• Maybe the inclusion of Rocksteady and Bebop will transform the Teenage Mutant Ninja Turtles movies into enjoyable works of, if not art, at least fun popcorn fare?
  • We had our issues with Tomorrowland, but we agree that its original vision should be supported!
  • Designing video games should be exhilarating, not exhausting, right?
  • 3D-printed skin.
  • And speaking of how we all live in the future now (at least for the moment) one constant problem with using ...

Dread of literary parties led Philip Larkin to shun Oxford poetry professorship

This post is by Alison Flood from Books | The Guardian

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In letter to colleague, poet wrote that he dreaded post’s ‘sherry-drill with important people’ and that he would be ‘entirely unfitted’ for the job

A vision of the “hell on earth” that is a literary party and revulsion for “a lot of sherry-drill with important people” drove Philip Larkin to rule himself out of consideration as the Oxford professor of poetry, according to an unpublished letter recently discovered in a college safe.

As Oxford graduates prepare to vote for the next incumbent this June, with a spat breaking out over Wole Soyinka’s suitability for the post, the archivist at St Hugh’s College in Oxford has stumbled across a letter from Larkin declining a nomination.

Related: Wole Soyinka dismisses claims he is too grand and old for Oxford poetry chair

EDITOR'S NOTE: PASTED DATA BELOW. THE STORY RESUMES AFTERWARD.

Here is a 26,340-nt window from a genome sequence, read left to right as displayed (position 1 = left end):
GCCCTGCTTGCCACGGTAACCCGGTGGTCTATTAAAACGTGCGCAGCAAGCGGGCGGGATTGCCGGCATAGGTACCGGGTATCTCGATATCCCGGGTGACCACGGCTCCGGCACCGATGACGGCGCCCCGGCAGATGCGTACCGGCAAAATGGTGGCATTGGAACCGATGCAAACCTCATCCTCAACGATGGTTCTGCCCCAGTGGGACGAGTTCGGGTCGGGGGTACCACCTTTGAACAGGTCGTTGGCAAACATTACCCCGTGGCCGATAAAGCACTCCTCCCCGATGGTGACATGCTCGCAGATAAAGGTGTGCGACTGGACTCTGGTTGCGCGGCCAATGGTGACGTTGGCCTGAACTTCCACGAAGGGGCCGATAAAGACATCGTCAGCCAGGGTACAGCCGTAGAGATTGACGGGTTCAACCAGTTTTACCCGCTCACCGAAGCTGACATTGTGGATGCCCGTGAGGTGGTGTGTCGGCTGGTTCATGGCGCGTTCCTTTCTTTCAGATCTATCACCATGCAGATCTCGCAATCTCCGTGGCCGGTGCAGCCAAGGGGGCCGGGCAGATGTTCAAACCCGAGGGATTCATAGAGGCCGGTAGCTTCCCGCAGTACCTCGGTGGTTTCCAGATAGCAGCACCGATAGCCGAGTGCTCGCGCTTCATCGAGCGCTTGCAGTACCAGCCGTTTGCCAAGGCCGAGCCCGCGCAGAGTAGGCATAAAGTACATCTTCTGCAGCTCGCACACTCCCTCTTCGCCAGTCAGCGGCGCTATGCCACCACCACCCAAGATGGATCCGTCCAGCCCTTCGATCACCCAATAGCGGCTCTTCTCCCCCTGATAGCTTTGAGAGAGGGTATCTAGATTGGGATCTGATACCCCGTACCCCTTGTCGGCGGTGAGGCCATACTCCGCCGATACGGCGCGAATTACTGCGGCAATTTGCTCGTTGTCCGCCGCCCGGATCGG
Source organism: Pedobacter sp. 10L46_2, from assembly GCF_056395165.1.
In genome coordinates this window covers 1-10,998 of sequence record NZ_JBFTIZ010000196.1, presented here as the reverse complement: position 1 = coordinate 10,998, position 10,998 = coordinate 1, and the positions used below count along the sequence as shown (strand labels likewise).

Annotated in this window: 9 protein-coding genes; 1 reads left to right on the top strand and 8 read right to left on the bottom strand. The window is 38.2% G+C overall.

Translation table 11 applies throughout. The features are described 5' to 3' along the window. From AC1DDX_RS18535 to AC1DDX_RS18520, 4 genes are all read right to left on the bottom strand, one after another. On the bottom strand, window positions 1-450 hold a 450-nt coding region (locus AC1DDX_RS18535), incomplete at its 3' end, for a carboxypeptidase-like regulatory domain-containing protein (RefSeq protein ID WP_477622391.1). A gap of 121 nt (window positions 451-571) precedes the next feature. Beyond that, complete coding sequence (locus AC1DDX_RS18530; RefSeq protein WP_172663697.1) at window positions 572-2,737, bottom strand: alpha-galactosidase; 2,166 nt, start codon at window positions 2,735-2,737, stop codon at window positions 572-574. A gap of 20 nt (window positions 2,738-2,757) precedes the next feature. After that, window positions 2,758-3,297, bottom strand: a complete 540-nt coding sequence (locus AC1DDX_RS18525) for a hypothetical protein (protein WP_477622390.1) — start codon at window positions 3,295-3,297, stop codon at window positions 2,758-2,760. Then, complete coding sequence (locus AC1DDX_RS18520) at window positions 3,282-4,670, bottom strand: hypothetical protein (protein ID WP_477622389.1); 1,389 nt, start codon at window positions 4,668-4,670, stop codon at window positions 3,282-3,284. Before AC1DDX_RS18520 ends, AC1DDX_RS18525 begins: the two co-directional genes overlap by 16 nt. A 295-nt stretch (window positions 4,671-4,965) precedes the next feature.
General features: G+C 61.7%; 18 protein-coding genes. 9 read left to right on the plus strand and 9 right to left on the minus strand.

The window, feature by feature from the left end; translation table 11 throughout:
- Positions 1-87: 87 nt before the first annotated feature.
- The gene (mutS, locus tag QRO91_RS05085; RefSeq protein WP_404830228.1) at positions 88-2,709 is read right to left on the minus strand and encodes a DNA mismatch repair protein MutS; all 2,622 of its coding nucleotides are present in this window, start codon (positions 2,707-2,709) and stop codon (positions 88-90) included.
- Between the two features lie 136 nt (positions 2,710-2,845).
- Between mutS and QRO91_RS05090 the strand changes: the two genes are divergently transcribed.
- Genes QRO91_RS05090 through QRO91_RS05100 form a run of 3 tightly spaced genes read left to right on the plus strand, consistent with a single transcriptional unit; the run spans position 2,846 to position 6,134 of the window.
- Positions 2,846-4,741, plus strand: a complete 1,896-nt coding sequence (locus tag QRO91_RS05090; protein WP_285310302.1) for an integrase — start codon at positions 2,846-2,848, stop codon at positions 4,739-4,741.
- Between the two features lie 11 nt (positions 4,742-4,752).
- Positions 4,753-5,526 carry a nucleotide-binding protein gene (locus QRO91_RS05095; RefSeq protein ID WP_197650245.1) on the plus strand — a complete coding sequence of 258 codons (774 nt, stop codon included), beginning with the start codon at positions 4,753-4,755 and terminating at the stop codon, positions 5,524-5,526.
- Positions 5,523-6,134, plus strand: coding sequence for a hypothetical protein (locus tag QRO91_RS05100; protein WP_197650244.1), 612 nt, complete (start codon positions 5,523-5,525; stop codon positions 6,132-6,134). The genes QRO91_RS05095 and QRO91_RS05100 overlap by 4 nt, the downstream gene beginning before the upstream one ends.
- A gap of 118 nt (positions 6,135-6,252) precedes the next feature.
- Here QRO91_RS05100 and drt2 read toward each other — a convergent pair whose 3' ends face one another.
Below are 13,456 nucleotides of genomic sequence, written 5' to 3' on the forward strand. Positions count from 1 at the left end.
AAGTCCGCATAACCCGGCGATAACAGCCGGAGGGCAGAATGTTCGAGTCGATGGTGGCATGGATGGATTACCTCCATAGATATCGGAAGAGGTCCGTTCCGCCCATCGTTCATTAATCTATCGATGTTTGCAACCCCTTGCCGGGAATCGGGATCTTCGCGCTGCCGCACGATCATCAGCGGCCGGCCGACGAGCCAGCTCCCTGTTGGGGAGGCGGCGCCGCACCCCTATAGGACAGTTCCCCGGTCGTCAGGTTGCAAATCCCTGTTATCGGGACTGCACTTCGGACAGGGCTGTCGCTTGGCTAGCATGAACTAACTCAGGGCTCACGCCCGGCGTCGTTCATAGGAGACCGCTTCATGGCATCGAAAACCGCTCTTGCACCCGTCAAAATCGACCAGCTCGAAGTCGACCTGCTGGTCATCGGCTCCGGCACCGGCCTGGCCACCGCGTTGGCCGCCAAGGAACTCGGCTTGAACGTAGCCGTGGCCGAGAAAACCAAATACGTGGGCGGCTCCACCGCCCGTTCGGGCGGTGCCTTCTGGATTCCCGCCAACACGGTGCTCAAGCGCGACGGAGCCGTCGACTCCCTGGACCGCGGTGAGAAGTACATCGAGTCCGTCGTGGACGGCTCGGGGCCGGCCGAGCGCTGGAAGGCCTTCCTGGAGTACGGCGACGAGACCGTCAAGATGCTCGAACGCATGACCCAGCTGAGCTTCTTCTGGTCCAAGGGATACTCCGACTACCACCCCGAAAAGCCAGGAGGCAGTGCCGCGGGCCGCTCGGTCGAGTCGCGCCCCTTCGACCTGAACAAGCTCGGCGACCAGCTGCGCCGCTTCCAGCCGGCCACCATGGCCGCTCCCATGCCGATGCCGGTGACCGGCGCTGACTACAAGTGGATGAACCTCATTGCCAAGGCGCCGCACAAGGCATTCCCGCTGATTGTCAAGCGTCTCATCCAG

I could spend half my evenings, if I wanted,
Holding a glass of washing sherry, canted
Over to catch the ...

Why my retelling of Oliver Twist for teens is about a paedophile ring

This post is by Steve Tasane from Books | The Guardian

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When Steve Tasane set out to write Nobody Saw No One, a modern day thriller based on Oliver Twist, he found it impossible to dodge the issue of institutional child abuse that was dominating the news with Jimmy Savile and Operation Yewtree. Here’s why he thinks it’s so important to tell it and tell all – and not run scared

“Could there be a YA novel about a subject like Operation Yewtree, the investigation into sexual abuse?” Patrick Ness was asked this question at last year’s Young Adult Literature Convention (YALC). “Good luck pitching that to a YA publisher,” was his reply.

Yet, this week Walker Books are publishing my novel Nobody Saw No One, a thriller for ages 12 up to adult, which revolves around an establishment paedophile ring.

Related: Why we're glad Bunker Diary won the Carnegie